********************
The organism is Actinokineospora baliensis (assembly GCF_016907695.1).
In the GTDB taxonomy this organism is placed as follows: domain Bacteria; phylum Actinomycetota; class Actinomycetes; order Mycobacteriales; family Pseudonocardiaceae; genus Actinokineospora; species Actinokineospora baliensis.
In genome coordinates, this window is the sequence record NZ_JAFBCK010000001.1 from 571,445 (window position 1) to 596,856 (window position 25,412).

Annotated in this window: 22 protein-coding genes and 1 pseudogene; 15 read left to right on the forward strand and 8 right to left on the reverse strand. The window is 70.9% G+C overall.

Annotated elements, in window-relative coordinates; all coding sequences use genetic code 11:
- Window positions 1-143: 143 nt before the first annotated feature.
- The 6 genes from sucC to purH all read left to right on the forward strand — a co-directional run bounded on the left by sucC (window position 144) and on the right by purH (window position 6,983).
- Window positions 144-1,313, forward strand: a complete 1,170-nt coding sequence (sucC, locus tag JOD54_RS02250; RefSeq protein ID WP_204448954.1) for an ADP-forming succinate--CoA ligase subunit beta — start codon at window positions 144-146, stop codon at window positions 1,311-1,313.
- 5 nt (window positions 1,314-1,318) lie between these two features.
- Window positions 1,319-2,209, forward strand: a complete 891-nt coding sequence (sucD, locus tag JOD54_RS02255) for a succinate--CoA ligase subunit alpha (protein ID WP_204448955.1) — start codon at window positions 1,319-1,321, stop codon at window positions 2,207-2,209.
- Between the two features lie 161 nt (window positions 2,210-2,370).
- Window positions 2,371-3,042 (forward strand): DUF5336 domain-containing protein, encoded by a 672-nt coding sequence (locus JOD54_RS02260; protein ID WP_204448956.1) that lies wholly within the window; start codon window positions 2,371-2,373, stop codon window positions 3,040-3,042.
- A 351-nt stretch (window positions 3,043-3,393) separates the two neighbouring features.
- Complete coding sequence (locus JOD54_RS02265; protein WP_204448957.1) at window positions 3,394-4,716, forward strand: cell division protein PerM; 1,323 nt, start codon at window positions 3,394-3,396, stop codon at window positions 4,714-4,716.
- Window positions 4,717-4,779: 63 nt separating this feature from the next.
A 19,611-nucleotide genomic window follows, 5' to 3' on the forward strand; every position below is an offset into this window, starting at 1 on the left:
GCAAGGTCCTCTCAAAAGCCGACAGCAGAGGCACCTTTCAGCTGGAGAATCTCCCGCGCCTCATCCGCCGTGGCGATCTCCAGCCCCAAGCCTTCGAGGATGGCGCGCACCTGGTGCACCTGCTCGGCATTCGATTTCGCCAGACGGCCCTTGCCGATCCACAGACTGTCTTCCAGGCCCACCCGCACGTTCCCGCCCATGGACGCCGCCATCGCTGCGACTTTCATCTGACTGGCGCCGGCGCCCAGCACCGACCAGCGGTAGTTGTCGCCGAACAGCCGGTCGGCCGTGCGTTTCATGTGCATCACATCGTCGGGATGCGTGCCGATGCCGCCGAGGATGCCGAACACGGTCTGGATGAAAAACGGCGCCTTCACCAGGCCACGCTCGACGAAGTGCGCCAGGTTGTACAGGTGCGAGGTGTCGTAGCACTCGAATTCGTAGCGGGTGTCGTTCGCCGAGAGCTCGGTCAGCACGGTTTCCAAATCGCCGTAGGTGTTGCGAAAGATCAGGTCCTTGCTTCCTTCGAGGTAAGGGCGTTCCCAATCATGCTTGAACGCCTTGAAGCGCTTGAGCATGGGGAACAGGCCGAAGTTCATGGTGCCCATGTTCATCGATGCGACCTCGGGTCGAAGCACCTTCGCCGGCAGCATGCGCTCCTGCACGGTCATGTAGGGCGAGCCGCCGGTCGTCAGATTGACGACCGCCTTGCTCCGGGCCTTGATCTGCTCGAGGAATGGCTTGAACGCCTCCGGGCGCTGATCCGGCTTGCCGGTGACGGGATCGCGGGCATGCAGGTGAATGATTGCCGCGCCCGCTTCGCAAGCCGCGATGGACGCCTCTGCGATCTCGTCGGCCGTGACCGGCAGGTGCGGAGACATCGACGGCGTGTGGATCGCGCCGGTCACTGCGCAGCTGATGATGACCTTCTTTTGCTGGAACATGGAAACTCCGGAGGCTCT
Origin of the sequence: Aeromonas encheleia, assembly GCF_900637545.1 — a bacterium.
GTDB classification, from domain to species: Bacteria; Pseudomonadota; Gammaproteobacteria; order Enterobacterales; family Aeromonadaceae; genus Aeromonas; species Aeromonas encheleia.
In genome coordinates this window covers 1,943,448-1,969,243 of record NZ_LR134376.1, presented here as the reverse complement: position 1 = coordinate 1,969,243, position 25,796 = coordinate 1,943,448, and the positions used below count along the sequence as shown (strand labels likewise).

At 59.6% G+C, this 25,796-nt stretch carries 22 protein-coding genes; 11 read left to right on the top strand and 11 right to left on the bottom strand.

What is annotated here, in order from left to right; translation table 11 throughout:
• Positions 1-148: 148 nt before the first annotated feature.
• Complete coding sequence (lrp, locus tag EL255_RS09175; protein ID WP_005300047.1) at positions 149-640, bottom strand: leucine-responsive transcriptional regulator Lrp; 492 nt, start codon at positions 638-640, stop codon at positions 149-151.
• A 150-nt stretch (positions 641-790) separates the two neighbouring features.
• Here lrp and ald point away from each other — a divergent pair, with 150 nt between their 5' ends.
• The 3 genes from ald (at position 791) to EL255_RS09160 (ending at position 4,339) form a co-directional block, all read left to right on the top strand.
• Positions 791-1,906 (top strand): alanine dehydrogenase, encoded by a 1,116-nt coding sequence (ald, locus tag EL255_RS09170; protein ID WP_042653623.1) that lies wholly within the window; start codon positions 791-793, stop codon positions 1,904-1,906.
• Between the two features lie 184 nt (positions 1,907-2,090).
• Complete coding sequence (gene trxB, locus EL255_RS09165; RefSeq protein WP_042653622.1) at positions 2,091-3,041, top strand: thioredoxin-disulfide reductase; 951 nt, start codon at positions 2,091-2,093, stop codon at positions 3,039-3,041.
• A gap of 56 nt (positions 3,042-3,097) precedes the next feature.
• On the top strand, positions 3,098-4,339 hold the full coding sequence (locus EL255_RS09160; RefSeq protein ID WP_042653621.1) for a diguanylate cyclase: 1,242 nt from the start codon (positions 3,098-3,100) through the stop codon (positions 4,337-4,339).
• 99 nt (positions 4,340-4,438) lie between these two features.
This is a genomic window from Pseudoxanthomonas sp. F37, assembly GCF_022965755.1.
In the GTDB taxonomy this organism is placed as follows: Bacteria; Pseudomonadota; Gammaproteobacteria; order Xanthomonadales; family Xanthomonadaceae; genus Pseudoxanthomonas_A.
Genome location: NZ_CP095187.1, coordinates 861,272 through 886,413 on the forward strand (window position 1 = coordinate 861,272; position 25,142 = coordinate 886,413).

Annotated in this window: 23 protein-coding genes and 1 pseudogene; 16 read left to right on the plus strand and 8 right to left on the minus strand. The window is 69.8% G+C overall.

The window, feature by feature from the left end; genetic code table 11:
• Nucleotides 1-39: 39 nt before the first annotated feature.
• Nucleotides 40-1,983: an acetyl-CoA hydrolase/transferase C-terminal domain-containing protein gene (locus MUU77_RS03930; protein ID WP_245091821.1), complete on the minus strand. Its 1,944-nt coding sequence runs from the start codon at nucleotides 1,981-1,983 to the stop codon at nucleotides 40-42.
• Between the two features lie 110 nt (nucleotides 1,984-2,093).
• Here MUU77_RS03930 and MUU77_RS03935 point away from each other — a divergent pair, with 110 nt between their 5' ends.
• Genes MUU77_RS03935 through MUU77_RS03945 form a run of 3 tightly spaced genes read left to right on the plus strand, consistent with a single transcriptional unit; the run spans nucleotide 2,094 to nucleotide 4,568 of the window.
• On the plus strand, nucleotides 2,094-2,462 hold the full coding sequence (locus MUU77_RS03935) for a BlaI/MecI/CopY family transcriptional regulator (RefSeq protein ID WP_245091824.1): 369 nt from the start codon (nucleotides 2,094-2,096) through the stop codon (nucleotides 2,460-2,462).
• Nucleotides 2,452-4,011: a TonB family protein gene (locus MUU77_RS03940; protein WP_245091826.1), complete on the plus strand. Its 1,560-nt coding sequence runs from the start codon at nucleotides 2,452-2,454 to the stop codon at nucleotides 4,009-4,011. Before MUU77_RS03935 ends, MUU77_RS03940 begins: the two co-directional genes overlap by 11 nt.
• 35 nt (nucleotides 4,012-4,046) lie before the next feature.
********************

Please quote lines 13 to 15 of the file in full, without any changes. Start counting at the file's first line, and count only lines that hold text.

- A 351-nt stretch (window positions 3,043-3,393) separates the two neighbouring features.
- Complete coding sequence (locus JOD54_RS02265; protein WP_204448957.1) at window positions 3,394-4,716, forward strand: cell division protein PerM; 1,323 nt, start codon at window positions 3,394-3,396, stop codon at window positions 4,714-4,716.
- Window positions 4,717-4,779: 63 nt separating this feature from the next.